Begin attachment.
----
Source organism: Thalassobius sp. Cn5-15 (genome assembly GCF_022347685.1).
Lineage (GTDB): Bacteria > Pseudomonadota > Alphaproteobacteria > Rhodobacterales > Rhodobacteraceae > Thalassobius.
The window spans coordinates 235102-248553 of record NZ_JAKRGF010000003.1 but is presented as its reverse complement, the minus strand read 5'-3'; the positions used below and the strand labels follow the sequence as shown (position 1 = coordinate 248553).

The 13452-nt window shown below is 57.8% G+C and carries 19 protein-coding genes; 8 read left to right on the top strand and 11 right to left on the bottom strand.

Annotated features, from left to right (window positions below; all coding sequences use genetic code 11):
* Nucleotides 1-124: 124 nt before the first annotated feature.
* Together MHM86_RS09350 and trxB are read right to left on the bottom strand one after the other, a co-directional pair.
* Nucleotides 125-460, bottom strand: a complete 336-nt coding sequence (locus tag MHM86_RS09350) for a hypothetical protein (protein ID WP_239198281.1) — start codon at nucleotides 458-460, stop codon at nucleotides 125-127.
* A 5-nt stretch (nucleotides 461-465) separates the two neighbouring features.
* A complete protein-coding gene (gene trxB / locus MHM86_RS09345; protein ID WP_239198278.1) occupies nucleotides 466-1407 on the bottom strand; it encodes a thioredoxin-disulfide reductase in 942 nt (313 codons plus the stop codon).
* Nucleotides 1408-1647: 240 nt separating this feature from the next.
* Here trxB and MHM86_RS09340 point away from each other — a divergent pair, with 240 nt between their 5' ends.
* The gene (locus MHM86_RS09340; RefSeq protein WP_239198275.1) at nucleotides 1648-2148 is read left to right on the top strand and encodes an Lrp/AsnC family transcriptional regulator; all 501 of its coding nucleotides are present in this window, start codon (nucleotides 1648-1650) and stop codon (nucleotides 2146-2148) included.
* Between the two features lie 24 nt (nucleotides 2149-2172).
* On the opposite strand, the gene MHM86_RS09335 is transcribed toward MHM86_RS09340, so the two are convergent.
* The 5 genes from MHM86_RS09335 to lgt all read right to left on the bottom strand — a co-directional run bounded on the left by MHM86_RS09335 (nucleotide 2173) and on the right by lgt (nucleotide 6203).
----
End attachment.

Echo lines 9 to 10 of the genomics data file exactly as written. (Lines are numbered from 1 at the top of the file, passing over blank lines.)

* A 5-nt stretch (nucleotides 461-465) separates the two neighbouring features.
* A complete protein-coding gene (gene trxB / locus MHM86_RS09345; protein ID WP_239198278.1) occupies nucleotides 466-1407 on the bottom strand; it encodes a thioredoxin-disulfide reductase in 942 nt (313 codons plus the stop codon).